Using a research method called multivariable Mendelian randomization, researchers are able to group study subjects based on their genetic markers, so they are naturally randomized.  Using this method, researchers are able to separate the effects on CVD associated with triglycerides from those associated with LDL [13]. It has been found that the effect of genetic variations involving triglyceride increases the risk of CVD independently of LDL concentration.

A 2016 review article [14] postulates that the risk factors surrounding increased plasma triglyceride concentration may involve the metabolism of lipoproteins that carry triglycerides in the blood, and that it could lie in a variant gene that encode for the enzyme lipoprotein lipase (which breaks down triglycerides), or for a gene that encodes for regulators of lipoprotein lipase [14].

Final Thoughts

It’s interesting to study whether those with a genetic predisposition to having lower LDL cholesterol have lower lifetime relative risk of cardiovascular events [1], but further study is needed to factor in the subset of subjects that also have a genetic predisposition to lower triglyceride levels, as well as a genetic variant to lower LDL.

More Info?

If you have been diagnosed as having “high cholesterol” and want to know how a low carbohydrate diet may help,  you can learn more about the services I provide under the Services tab or in the Shop. If you have questions, please feel free to send me a note using the Contact Me form above.
To your good health!

 

Joy

 

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References

  1. Ference BA, Bhatt DL, Catapano AL et al, Association of Genetic Variants Related to Combined Exposure to Lower Low-Density Lipoproteins and Lower Systolic Blood Pressure With Lifetime Risk of Cardiovascular Disease, JAMA. 2019 Sep 2. doi: 10.1001/jama.2019.14120. [Epub ahead of print]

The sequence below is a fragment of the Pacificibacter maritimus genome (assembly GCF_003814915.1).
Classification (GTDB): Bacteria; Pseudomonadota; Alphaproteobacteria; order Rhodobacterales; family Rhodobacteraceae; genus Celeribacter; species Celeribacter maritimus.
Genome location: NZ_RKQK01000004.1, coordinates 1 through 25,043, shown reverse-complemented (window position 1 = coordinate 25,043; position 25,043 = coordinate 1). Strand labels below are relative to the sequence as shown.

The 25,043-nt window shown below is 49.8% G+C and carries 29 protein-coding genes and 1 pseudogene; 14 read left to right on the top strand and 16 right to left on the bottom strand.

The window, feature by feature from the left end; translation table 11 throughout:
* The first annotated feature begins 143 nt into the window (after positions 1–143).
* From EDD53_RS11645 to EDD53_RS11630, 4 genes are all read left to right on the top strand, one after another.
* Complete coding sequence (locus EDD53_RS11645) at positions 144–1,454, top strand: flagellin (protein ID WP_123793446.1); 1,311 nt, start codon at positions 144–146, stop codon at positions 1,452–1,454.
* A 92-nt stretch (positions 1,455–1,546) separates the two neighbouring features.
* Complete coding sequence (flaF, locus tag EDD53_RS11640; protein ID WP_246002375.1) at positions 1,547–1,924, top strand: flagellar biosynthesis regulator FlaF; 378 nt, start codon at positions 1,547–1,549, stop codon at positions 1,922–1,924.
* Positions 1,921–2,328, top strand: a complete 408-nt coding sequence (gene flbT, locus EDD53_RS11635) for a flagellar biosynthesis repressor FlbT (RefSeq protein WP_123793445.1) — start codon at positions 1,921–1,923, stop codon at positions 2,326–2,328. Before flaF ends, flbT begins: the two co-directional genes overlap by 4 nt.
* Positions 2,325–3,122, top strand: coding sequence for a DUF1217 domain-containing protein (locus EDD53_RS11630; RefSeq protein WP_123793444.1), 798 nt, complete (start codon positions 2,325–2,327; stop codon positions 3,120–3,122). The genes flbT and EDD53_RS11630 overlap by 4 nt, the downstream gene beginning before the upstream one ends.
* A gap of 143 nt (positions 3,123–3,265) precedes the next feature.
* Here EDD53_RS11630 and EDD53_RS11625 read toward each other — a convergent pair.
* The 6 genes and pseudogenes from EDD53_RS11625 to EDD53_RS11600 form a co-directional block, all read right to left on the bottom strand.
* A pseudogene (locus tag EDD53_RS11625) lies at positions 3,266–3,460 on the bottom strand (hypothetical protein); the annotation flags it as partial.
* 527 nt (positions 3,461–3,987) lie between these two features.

2. Lotta LA, Stewart ID, Sharp SJ, et al, Association of Genetically Enhanced Lipoprotein Lipase–Mediated Lipolysis and Low-Density Lipoprotein
    Cholesterol–Lowering Alleles With Risk of Coronary Disease
    and Type 2 Diabetes, JAMA Cardiology, 2018;3(10):957-966. doi:10.1001/jamacardio.2018.2866
  3. Klempfner R, Erez A, Ben-Zekry S et al, Elevated Triglyceride Level Is Independently Associated With Increased All-Cause Mortality in Patients With Established Coronary Heart Disease, Circulation: Cardiovascular Quality and Outcomes Vol 9(2), 2016, p 100-108, https://doi.org/10.1161/CIRCOUTCOMES.115.002104
  4. Voight BF, Peloso GM, Orho-Melander M, et al. Plasma HDL cholesterol and risk of myocardial infarction: a Mendelian randomisation study.
    Lancet. 2012;380:572–580. doi: 10.1016/S0140-6736(12)60312-2.
  5. Triglyceride Coronary Disease Genetics Consortium and Emerging
    Risk Factors Collaboration, Sarwar N, Sandhu MS, Ricketts SL, et al.
    Triglyceride-mediated pathways and coronary disease: collaborative analysis of 101 studies. Lancet. 2010;375:1634–1639.
  6.  Jørgensen AB, Frikke-Schmidt R, West AS, Grande P, Nordestgaard
    BG, Tybjærg-Hansen A. Genetically elevated non-fasting triglycerides
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  8. Pollin TI, Damcott CM, Shen H, Ott SH, Shelton J, Horenstein RB,
    Post W, McLenithan JC, Bielak LF, Peyser PA, Mitchell BD, Miller M,
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  9. TG and HDL Working Group of the Exome Sequencing Project, National
    Heart, Lung, and Blood Institute, Crosby J, Peloso GM, Auer PL, et al Loss-of-function mutations in APOC3, triglycerides, and coronary disease. N Engl J Med. 2014;371:22–31.
  10. Jørgensen AB, Frikke-Schmidt R, Nordestgaard BG, Tybjærg-Hansen A.
    Loss-of-function mutations in APOC3 and risk of ischemic vascular disease. N Engl J Med. 2014;371:32–41. doi: 10.1056/NEJMoa1308027.
  11. Folsom AR, Peacock JM, Demerath E, Boerwinkle E. Variation in